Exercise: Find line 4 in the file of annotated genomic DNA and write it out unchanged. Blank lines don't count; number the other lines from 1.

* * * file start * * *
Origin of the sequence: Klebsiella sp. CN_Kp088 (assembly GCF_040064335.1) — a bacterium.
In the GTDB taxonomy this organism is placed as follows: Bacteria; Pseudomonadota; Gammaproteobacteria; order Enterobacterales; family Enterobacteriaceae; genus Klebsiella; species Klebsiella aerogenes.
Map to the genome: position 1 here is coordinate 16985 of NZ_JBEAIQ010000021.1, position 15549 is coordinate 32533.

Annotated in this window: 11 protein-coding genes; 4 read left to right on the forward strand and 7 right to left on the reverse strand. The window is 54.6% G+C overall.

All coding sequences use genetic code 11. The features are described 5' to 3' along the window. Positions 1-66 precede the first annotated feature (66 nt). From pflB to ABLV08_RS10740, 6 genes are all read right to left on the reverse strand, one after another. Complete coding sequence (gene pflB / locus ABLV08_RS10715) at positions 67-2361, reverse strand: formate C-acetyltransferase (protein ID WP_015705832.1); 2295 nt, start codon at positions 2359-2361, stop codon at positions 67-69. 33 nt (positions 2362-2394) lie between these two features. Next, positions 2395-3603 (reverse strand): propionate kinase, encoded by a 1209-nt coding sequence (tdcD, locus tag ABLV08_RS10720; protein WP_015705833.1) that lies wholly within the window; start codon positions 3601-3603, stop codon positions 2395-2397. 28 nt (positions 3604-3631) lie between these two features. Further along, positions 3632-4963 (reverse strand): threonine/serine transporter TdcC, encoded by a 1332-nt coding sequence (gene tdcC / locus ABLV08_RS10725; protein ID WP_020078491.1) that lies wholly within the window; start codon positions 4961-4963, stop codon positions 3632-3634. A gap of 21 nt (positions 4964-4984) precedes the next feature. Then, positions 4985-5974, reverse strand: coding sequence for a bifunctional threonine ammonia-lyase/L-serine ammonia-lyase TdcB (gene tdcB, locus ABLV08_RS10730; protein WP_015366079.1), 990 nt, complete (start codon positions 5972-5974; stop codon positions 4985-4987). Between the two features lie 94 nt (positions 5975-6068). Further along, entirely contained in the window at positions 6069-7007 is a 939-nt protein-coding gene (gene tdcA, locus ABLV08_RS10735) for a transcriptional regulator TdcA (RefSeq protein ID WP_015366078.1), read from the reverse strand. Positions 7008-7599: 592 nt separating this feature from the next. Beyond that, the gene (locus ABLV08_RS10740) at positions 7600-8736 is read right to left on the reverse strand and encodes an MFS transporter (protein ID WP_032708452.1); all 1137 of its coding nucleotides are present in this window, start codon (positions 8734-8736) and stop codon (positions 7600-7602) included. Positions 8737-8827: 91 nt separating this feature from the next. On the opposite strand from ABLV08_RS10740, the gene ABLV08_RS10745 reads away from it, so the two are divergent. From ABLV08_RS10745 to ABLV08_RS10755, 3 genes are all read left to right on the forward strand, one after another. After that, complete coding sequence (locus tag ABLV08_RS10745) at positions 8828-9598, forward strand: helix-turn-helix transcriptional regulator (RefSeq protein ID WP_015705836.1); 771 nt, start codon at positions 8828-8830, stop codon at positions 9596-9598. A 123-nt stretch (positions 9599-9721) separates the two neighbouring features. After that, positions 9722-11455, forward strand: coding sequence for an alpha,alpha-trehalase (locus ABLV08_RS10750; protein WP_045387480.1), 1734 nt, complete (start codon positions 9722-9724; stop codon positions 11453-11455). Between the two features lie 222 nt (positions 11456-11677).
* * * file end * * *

Annotated in this window: 11 protein-coding genes; 4 read left to right on the forward strand and 7 right to left on the reverse strand. The window is 54.6% G+C overall.